- Crack Cocaine
Alcohol abuse, binge drinking in particular, is thought to be a rite of passage for college students; but in reality it's a very serious health epidemic in the United States," said Peter Hendricks, Ph.D., associate professor at the University of Alabama at Birmingham School of Public Health Department of Health Behavior. "It is important to understand what alcohol is, why it's problematic, and what a person can do to minimize the risk should they choose to drink."It is crucial that institutes of higher learning make alcohol prevention and education a top priority if the problem is to be mitigated. On top of not operating motor vehicles when intoxicated, college students should also be aware of the signs of alcohol poisoning, which include:
- Irregular Breathing
- Slow Breathing
Alcohol is ingrained in our culture, and binge drinking is perceived as a lighthearted, fun and humorous rite of passage among college students," said Hendricks. "It's crucial to communicate the dire risks of binge drinking and challenge the notion that alcohol use is a normal and harmless part of the college experience."If you are college-age male whose alcohol use has become problematic, please contact PACE Recovery Center. We specialize in working with young adult males struggling with substance use disorders. We can help you begin the journey of recovery.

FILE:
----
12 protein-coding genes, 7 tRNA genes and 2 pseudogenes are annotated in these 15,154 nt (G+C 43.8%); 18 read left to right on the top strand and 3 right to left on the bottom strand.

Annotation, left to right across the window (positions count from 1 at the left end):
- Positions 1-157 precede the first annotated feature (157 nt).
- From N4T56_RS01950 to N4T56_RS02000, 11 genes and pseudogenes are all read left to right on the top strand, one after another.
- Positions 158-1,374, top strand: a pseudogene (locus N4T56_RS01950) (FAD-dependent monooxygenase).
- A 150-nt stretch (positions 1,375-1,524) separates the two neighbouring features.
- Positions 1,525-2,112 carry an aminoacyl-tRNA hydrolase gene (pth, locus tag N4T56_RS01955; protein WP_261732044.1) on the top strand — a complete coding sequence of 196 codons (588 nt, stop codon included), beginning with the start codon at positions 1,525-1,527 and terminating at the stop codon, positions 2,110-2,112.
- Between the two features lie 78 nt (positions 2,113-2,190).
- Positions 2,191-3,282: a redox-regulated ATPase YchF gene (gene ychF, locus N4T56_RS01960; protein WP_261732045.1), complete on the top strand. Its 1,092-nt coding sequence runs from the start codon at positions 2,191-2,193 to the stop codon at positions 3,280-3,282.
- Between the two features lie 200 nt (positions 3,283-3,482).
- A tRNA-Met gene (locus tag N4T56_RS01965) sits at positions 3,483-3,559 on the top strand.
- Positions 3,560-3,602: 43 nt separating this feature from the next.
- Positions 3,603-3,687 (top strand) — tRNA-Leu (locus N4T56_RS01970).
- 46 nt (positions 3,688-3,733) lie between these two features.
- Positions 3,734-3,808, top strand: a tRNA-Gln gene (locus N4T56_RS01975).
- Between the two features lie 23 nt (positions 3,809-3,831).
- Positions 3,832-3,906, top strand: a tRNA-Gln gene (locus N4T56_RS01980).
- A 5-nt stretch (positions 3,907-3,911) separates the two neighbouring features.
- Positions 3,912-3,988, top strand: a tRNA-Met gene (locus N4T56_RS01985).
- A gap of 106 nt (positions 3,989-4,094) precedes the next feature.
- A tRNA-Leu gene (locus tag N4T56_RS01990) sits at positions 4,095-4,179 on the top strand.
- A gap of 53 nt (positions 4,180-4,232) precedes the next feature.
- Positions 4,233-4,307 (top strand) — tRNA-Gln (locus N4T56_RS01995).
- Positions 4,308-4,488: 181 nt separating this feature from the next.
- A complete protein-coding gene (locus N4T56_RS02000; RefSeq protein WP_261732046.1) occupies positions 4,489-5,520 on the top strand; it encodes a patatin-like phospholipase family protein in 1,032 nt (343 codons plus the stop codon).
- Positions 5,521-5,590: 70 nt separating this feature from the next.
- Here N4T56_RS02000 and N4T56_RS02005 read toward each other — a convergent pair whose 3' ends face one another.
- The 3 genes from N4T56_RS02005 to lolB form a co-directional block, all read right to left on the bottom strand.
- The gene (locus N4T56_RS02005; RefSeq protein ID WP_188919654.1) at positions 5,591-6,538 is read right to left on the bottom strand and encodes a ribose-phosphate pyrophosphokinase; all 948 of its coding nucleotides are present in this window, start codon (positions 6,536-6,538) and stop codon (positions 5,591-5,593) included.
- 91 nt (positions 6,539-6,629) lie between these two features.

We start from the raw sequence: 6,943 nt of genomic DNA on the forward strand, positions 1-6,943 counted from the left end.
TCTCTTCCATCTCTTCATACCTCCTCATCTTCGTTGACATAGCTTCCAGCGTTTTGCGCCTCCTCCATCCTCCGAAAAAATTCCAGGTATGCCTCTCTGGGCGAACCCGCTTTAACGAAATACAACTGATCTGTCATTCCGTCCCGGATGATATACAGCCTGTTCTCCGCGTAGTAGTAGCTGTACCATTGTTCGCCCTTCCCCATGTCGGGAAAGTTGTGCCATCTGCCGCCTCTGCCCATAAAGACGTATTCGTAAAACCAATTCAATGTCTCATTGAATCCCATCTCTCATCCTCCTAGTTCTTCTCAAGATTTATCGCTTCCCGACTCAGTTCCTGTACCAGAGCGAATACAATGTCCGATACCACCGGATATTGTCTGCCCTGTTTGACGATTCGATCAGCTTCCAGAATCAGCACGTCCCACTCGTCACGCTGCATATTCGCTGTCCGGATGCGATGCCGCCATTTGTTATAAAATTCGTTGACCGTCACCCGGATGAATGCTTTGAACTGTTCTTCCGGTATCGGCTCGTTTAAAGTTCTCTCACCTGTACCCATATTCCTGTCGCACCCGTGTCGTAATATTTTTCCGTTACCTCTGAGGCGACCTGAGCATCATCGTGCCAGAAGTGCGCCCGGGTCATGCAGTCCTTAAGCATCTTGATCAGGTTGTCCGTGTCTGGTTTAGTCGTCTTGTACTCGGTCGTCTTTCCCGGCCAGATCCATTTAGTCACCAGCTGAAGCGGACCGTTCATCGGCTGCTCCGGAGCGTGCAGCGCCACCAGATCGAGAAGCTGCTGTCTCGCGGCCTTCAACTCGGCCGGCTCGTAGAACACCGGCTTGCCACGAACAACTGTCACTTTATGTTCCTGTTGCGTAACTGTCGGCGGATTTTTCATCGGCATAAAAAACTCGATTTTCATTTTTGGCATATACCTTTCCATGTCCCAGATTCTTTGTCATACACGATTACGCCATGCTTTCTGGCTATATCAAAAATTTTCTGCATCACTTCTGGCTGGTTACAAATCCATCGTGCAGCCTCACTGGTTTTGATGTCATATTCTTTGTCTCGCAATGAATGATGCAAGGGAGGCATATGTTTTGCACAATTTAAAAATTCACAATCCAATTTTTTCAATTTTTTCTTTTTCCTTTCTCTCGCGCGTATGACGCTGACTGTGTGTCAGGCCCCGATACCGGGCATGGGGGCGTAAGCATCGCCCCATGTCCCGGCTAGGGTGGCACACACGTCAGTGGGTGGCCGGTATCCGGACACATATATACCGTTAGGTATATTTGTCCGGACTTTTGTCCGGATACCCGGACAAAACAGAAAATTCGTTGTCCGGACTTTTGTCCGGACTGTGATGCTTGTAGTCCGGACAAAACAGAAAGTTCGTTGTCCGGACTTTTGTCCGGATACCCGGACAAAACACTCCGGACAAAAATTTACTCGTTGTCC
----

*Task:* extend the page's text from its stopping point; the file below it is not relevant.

A number of major media outlets have taken it upon themselves, and for good reason, to shine a light on prescription opioid and heroin abuse. For over a decade now, our nation has been severely affected by the opioid epidemic, a crisis that takes over 70 lives a day, according to the Centers for Disease Control and Prevention (CDC). While health agencies and lawmakers are working hard to increase access to both the life saving overdose reversal drug naloxone and addiction treatment, there is still a lot more that needs to be done to combat the calamity. This week, the United States Senate voted overwhelmingly in favor of the Comprehensive Addiction and Recovery Act (CARA). If the bill passes in the House, the legislation will give the Attorneys General the power to award grants to address the national epidemics of prescription opioid abuse and heroin use. The funding will be used for strengthening a number of programs and initiatives, including: addiction education and prevention, prescription drug monitoring and treatment. CARA is just one effort among a multifaceted interagency approach to addressing the opiate epidemic. The White House, the Substance Abuse and Mental Health Services Administration, the Food and Drug Administration, et al., are all committed to saving lives and providing access to substance use disorder treatment. What’s more, there is still a lot that the American public does not understand about the drug crisis and the true scope of the disease of addiction. Last month, the Federal Bureau of Investigation (FBI) along with the Drug Enforcement Administration (DEA) released a film: “Chasing the Dragon: The Life of an Opiate Addict”. The film was created mainly for young Americans, and was essentially a call to action for the public to take part in ending the opioid epidemic. Towards the end of February, PBS aired a new "Frontline" documentary "Chasing Heroin." The film is nearly 2 hours long, and took a year to film. The documentary covers a number of elements of the epidemic, but perhaps the most interesting aspect was the coverage of how law enforcement is addressing the problem. Police officers are acting as social workers and not jail taxis, instead of slapping on the handcuffs they are referring addicts to addiction treatment services. You can watch a short clip below or watch the full documentary by clicking here. Tonight, ABC News will air a special edition of "20/20" at 10 p.m. ET. "Breaking Point: Heroin in America." The report covers the ongoing heroin epidemic in New Hampshire. “When you realize that nearly everyone you meet has been touched by the drug in some way, that’s really eye-opening,” said David Muir. “It helps begin a conversation out there, and the more we can be part of the conversation, the better.” We hope that everyone, whether the opioid epidemic has touched you or not, will take time to watch the important documentaries. We can all have a hand in the solution to this insidious problem.